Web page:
TWO of Scotland’s Big Brother stars have shared their advice for new residents entering the famous TV house.
Cameron Stout and Mikey Hughes met up ahead of show’s ITV2 comeback to spill the tea on what might be in store for the show.
Dubbing the show “the daddy” of reality television, the pair said the new series is bound to shake things up.
Cameron said: “Reality TV is really diluted and I think when the daddy comes back it will shake things up again.”
Mikey added: “There’s a spring in its step this time that wasn’t there before.
“There’s people I’ve not heard from in 10 years that are getting back in touch.
“It’s got to be off the back of Love Island.
“I’m glad I’m not an ITV producer because they’ll have to think about what they are going to do with the casting of both shows this time round.”
Both lads also advised future Big Brother contestants to be their authentic selves, while Mikey urged would-be participants to think twice before auditioning.
Mikey, who is now a published author and graduated with a PhD in economic history from Glasgow University, said: “It’s a gamble. You’ve got a one-in-20 chance of winning it.
“It comes with a lot of risks. Don’t just throw yourself in it and give some serious consideration before you enter to be in it.
“Think about the impact on your family as well.”
Cameron who is a head teacher at a primary school and works for the BBC in Orkney, added. “Go for it, but you’ve got to be your authentic self.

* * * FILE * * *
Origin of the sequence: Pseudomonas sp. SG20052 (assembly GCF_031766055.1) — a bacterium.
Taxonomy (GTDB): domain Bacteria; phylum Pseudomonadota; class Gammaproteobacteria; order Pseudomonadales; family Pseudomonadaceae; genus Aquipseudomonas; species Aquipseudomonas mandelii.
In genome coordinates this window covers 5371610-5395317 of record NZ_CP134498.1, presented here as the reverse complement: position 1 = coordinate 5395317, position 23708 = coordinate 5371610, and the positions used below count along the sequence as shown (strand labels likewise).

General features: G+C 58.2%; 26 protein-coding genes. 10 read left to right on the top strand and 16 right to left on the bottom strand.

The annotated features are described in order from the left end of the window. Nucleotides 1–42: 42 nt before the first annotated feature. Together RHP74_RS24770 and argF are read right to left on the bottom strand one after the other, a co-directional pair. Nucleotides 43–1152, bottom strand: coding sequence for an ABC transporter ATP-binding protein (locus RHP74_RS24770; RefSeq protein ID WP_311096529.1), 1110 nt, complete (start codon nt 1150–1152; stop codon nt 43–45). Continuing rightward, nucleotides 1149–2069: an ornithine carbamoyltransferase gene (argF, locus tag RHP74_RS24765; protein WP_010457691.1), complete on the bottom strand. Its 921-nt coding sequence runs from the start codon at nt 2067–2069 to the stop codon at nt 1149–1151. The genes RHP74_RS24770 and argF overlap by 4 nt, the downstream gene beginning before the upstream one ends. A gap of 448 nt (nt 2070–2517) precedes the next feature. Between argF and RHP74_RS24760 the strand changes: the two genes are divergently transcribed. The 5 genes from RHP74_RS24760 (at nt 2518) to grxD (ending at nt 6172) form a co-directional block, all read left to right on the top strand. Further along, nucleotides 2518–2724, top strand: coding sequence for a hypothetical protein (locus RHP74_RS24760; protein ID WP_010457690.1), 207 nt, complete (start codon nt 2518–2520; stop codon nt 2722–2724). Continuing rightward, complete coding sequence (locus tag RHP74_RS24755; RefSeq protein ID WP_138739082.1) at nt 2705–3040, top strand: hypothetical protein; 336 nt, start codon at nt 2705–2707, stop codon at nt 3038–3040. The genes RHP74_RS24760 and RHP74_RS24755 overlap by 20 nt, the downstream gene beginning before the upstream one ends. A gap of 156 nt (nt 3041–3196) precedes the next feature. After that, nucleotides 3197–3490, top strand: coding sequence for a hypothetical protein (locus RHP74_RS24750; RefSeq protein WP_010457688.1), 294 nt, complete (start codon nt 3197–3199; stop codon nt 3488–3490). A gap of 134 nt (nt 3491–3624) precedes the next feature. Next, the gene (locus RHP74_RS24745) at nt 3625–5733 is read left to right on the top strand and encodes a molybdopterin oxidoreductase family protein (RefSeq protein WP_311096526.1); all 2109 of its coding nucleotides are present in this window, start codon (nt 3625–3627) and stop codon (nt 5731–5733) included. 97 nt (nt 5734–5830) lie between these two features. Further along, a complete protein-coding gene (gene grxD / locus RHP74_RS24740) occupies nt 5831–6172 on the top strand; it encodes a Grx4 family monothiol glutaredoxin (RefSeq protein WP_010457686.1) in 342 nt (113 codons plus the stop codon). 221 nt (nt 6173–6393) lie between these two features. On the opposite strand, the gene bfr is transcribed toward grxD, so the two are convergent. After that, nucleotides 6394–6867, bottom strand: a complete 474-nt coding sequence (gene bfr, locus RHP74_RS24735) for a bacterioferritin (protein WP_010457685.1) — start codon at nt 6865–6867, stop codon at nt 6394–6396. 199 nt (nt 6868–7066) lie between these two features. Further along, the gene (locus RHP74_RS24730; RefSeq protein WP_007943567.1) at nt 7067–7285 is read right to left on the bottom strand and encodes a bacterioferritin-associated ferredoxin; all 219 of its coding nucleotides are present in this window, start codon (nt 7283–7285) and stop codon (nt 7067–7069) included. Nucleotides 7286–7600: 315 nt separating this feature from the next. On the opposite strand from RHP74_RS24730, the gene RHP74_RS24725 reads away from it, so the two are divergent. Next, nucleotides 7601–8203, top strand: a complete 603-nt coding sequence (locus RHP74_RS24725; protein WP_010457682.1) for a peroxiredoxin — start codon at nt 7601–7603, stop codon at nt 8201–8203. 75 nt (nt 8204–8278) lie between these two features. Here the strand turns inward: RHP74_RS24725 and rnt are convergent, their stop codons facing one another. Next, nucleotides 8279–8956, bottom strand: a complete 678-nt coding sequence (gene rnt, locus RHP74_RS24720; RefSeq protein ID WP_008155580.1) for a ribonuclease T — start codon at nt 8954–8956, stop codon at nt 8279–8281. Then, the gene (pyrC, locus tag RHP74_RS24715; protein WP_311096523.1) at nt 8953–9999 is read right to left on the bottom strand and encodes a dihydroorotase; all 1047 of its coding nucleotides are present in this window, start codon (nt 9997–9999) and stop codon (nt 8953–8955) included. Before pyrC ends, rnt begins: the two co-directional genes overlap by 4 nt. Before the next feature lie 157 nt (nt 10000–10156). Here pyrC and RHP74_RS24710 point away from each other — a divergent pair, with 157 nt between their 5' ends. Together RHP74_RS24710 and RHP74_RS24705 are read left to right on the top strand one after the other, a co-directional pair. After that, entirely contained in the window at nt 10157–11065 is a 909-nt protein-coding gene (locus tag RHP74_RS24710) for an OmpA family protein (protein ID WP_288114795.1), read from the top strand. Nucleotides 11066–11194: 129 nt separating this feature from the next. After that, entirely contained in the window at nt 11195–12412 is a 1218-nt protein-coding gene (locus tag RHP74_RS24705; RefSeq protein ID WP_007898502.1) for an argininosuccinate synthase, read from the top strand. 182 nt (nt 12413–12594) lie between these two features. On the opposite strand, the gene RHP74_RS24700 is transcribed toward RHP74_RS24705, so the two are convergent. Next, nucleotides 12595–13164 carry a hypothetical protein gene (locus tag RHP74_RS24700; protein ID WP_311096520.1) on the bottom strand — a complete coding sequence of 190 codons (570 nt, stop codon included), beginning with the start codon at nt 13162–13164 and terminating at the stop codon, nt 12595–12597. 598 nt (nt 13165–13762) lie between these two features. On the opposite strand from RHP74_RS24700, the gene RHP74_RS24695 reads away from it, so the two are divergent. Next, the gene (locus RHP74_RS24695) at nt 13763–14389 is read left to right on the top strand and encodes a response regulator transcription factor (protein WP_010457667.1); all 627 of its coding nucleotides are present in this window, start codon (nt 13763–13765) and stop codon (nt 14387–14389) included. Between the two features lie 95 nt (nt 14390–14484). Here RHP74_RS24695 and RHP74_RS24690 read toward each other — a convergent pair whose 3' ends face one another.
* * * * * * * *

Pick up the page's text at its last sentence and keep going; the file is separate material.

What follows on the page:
“Imagine your crushing disappointment if you put on a persona that you think they’re looking for and it crashes around you.
“You’ve got to be yourself. Definitely.”
And they shared their shock at hearing the TV anthem being played on a trailer to announce its return.
Mikey, who came runner up in series nine in 2008, said: “When it was announced during the adverts of Love Island and the Big Brother theme tune came on, I swear to god a physical shiver ran down my spine.”
He and Cameron met up at The Dhabba restaurant in Glasgow’s Merchant City as guests of Vahdam Indian tea.
Mikey added: “I feel like I’d have dropped this tea and it would have been all over me.”
Cameron, who won series four of the show in 2003, added: “The hair on the back of my neck stood up.
“Even back then when the music came on, it’s always been one of the most iconic parts of the experience.”